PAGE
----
Yesterday, I voted Labour for the first time in my life. I live in a super safe Labour seat where Greens are second, so my head was telling me that I should logically just vote Green like I always do. But my heart was telling me that if ever there was a time to back Labour, this was it. I was still dithering as I went into the polling booth. As I picked up the pencil, I’d pretty much settled on voting Green. But my gut had other ideas: almost without consciously deciding to, I suddenly found I’d put a cross next to the Labour candidate’s name.

I’ll freely admit it: like a lot of people, I was bracing myself for a bad night. I was happy to be spending it with friends because I feared we’d be needing to console each other at the prospect of another five years of extreme right-wing government. And of course, we’re still facing an extreme right-wing government, albeit a much frailer one than most people anticipated. But last night felt like a watershed – probably one of the most significant moments in my political life. The moment the exit poll came in and our anxious faces transformed into an explosion of cheering is one I suspect I’ll never forget. Suddenly, I was glad to be with friends not for moral support but because it felt like we were at the start of something together. It was the only time in my life that I’ve felt a sense of hope and opportunity about an election result – unless you count 10 year old me parroting my parents’ excitement about Blair’s landslide without really understanding it.

So, for what it’s worth, here are my initial thoughts about what all this might mean – and what we do next:

  1. The political class completely failed to understand the movement around Corbyn.

One of the things that has riled me most about the response of the Labour right to the Corbyn leadership has been the persistent characterisation of Corbyn supporters as a small clique of Trotskyist entryists, with no other political desires in life than to seize control of the Labour machine. For at least some of the people concerned, I got the impression that this wasn’t just a cynical smear campaign but a genuine failure to comprehend what was actually going on: they were so steeped in Labour factionalism that they couldn’t see anything else. Of course, this has been pointed out and written about by plenty of people before. But the surge in turn-out of young people we witnessed yesterday should put the whole argument to bed once and for all.

For most of my life, people of my generation and younger have been informed that we’re apathetic about politics. For most of my life, we’ve tried fruitlessly to explain that not voting is not the same as not caring about politics: young people are as politically engaged as they ever were, they just haven’t seen party politics as the vehicle for making change. I came of age politically during the campaigns against the Iraq war, against a backdrop of neoliberal economic policies and oppressive anti-terror laws, all presided over by an ostensibly left-wing government. The generation that came after me came of age during the coalition government: their formative experiences were Nick Clegg’s betrayal on tuition fees and the anti-cuts movement. In between was a cataclysmic global financial crisis whose only major political fallout was a lurch to the right. Is it any wonder that we looked to social movements like Climate Camp, Occupy and UK Uncut to forge our political identities, to find communities of like-minded people and a belief that it was possible to change the world?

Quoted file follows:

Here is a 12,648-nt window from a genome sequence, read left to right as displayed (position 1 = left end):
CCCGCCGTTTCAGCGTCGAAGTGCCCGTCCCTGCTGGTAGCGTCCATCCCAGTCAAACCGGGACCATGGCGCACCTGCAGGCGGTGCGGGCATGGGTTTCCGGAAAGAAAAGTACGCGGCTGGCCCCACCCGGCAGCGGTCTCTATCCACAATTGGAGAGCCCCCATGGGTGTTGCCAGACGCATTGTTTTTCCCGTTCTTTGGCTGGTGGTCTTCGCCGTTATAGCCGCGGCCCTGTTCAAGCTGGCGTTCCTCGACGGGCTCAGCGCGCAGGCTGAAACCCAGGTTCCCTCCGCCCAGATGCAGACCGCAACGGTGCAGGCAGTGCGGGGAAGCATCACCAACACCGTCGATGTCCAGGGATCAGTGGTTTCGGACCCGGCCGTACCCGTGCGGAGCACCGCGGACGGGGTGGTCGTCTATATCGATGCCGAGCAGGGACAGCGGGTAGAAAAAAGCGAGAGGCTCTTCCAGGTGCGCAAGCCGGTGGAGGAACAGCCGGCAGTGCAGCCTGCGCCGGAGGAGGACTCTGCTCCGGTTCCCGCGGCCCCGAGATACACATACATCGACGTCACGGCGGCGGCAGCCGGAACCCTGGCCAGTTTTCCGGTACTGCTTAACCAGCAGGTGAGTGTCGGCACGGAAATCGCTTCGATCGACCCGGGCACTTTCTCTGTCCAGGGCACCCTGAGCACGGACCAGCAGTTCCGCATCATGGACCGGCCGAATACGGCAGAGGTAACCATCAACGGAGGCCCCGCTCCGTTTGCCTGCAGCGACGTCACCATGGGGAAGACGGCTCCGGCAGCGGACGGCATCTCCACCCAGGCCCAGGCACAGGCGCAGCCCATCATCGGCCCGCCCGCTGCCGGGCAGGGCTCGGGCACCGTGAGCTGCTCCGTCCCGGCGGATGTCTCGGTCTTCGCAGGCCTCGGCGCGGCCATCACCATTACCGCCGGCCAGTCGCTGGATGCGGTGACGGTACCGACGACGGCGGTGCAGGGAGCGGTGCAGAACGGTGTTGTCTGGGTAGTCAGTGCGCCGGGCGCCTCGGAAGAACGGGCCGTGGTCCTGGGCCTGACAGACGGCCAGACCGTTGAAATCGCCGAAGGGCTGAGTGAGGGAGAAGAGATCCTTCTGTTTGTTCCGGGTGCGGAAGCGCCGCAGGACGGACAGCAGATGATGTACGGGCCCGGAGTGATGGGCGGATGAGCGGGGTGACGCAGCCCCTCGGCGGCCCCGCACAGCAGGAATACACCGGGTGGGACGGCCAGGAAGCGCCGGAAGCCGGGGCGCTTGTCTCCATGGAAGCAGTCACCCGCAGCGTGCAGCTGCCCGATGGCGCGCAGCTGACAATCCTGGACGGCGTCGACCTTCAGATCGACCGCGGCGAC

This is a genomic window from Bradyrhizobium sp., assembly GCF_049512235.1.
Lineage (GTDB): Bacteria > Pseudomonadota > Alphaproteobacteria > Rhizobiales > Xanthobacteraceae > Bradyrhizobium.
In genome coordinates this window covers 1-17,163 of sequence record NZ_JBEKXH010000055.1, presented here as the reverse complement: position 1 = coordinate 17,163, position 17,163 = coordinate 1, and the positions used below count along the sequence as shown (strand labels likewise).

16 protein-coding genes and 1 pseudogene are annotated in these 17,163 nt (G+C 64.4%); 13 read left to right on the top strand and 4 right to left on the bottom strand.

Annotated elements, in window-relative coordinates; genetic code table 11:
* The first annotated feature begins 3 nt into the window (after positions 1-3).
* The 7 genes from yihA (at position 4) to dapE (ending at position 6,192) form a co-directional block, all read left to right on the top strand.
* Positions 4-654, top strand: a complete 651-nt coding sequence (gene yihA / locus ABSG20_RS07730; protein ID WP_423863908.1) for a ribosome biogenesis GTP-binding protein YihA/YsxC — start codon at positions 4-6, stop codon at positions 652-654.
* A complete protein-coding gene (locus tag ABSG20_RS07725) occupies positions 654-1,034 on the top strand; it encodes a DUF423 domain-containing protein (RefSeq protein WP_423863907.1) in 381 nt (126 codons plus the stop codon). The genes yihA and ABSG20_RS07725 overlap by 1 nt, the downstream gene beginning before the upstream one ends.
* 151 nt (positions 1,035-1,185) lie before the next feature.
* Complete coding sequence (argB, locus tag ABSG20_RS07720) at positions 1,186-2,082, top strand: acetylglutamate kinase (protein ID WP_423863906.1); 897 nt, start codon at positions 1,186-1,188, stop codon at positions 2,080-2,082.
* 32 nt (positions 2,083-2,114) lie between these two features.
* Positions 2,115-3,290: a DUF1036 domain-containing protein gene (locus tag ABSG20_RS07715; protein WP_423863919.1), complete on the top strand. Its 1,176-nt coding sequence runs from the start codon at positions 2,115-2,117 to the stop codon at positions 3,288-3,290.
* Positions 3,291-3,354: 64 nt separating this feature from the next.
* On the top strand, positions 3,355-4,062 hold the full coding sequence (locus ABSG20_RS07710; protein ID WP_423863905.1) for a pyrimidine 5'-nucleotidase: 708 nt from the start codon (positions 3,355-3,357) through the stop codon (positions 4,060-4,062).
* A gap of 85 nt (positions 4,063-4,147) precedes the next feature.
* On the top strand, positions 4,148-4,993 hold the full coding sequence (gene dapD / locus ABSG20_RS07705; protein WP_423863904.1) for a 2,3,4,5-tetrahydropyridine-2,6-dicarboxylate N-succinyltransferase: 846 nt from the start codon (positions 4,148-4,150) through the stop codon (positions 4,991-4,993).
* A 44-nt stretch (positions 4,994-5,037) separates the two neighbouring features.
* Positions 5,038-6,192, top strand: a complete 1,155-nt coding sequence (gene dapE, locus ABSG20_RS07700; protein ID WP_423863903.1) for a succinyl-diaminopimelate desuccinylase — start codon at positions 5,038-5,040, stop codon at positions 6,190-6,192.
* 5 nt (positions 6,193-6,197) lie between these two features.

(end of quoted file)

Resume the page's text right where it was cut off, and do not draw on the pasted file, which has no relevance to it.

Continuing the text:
Corbyn’s election in 2015 was made possible by a tidal wave of mostly young activists who, for the first time in their lives, saw a large-scale party political project that actually represented their views – that wasn’t simply the least-worst option in a suffocatingly narrow window of political possibility. Bizarrely, the Labour right saw this influx of fired-up foot-soldiers not as an opportunity but as an existential threat. This campaign has proved just how bad a misjudgement that was. Yesterday, I was getting the vote out in Croydon Central and Hampstead & Kilburn, along with swarms of people many of whom had never canvassed for a political party before, and almost all of whom (including me) had never canvassed for Labour. Both seats were won with stonking majorities.

Significantly, many of those who showed up to help were members of other political parties. For the first time in my life, that wasn’t a dirty secret we were expected to be embarrassed or ashamed about. It was just the reality of the new movement we were part of. This could be the start of a new, less tribal, more fluid generation of party activists. The Tories’ and Labour’s high combined vote share shouldn’t deceive us into thinking this election simply represents the return of the same old two-party politics. Labour’s high vote share was in part made possible by the champions of progressive alliances, by supporters of other parties who were willing to put aside tribal allegiances to fight a common battle. And Labour may yet need those other parties if it wants to form a majority government at the next election. The rules of the game are shifting.

  1. The left is rediscovering its confidence – and remembering what hope feels like.

At the fag end of last year, I remember being bemused that, after Brexit and Trump, both the Labour right and the Tory party still seemed so confident in their conviction that Corbyn was completely unelectable. Surely, I thought, if there’s one thing we should have learned from the last year, it’s that nobody in the political establishment has any fucking clue what or who is electable and not. I should have held that thought.

Instead, like most people, I allowed myself to be convinced by the doubters. I still believed that a bold left-wing populist movement was our best chance of competing with a resurgent right-wing populism. But as time went on, it seemed that Labour’s relentless and highly public civil war – particularly the astonishing campaign of political self-harm waged after the Brexit vote – combined with Tory smears and flaws in Corbyn’s leadership style had torpedoed any chance he had of being seen as a credible alternative. I believed that people would vote for the policies, but not the person. I feel suitably chastened by my misplaced fatalism – and grateful to all the friends who’ve run such a great campaign and worked so hard to turn this around.